These divide up as follows:

Code: Select all
    Hand type                                   No. of   Number of skats leading to:           Effective
                                                hands    Defeat  1/2 guess  1/3 guess  Miss    hands
                      
a.  Two voids                                    195     66                                       195.00
b.  A void and a singleton, neither in clubs    4950     41      15                    10        3637.50
c.  A singleton club and a void                  810     46      10                    10         625.91
d.  A void in clubs and a singleton              675     39      12                    15         460.23
e.  A void not in clubs and two doubletons      2700     56                 10                   2427.27
f.  A void in clubs and two doubletons           300     51                 15                    254.55
g.  A void not in clubs and a doubleton        19500     56      10                             18022.73
h.  A void in clubs and a doubleton             3000     51      15                              2659.09
i.  A void and three tripletons                 7000     66                                      7000.00
                     
    Total                                      39130                                            35282.27
                     
    Probability                             0.056165                                            0.050642


A failure rate of just over 5% is with the odds for bidding Grand Open.

However there are still safer hands other than the perfect ones, with better than 99% success rate.

Patrick
Patrick Phair
 
Posts: 75
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Re: Grand Open

Postby Mike Tobias » Mon Nov 03, 2014 7:19 am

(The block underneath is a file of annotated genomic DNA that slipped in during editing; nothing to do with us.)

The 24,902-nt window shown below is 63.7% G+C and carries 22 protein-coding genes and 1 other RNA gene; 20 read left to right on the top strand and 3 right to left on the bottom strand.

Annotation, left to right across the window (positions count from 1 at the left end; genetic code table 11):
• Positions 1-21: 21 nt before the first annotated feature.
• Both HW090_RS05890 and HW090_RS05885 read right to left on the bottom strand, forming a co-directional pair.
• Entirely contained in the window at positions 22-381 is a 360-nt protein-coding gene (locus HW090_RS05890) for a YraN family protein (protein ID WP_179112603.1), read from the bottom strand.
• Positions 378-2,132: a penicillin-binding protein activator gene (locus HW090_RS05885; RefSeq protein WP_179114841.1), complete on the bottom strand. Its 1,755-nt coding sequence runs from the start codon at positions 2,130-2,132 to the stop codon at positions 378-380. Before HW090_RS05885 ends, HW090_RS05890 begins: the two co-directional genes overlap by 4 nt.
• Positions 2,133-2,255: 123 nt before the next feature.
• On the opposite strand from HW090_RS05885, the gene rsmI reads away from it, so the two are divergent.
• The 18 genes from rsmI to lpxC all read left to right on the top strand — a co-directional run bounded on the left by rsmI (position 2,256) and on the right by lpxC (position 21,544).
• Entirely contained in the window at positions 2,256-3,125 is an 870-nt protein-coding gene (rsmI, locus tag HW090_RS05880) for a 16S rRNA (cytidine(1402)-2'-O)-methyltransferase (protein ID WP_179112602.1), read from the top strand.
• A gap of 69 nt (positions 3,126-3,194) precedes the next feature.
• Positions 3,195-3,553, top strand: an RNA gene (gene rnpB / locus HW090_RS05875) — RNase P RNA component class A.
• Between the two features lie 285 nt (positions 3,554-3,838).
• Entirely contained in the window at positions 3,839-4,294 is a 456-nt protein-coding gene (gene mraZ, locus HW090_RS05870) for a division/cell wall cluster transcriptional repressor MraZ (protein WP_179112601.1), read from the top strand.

Middlehand holding CHD and all seven of one suit.

Again, 10/22 probability of CJ being in the right hand. Chances of this defender being void in any one of declarer's void suits is (12*11*10*9*8*7*6)/(21*20*19*18*17*16*15), all of which comes out at 99.07%. There's also the additional possibility of FH holding two five card suits and having to guess.

I woke up at four o'clock in the morning thinking about this, so it'd better be right;.
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Location: Kent, UK

Re: Grand Open

Postby Patrick Phair » Mon Nov 03, 2014 6:50 pm

Mike,

Well done! My sample hand was

J: CHD
C: ATKQ987

Given Mittelhand's exposed hand there are 646646 possible holdings for Hinterhand. Of these 2002 consist of SJ plus nine red cards, so that a spade lead would defeat the contract. Similarly there are 2002 hands with each of the other two voids, making 6006 in total.

This suggests a probability of failure of 6006/646646 = 0.009288 (99.0712% success).

Among the 6006 hands there are 126 where Hinterhand is 7-2-0 in the three suits outside clubs (21 possible doubletons times 6 permutations of the suits). These leave Vorhand and the skat with seven cards in one suit and five in another. There are 21 skats out of a possible 66 which give Vorhand two five-card suits. Vorhand will guess wrong half the time, so the 6006 hands on which Hinterhand is expecting a ruff must be reduced by

(1/2) x (21/66) x 126 = 20.045.

This raises declarer's probability of success to 99.0743%.

Patrick
Patrick Phair
 
Posts: 75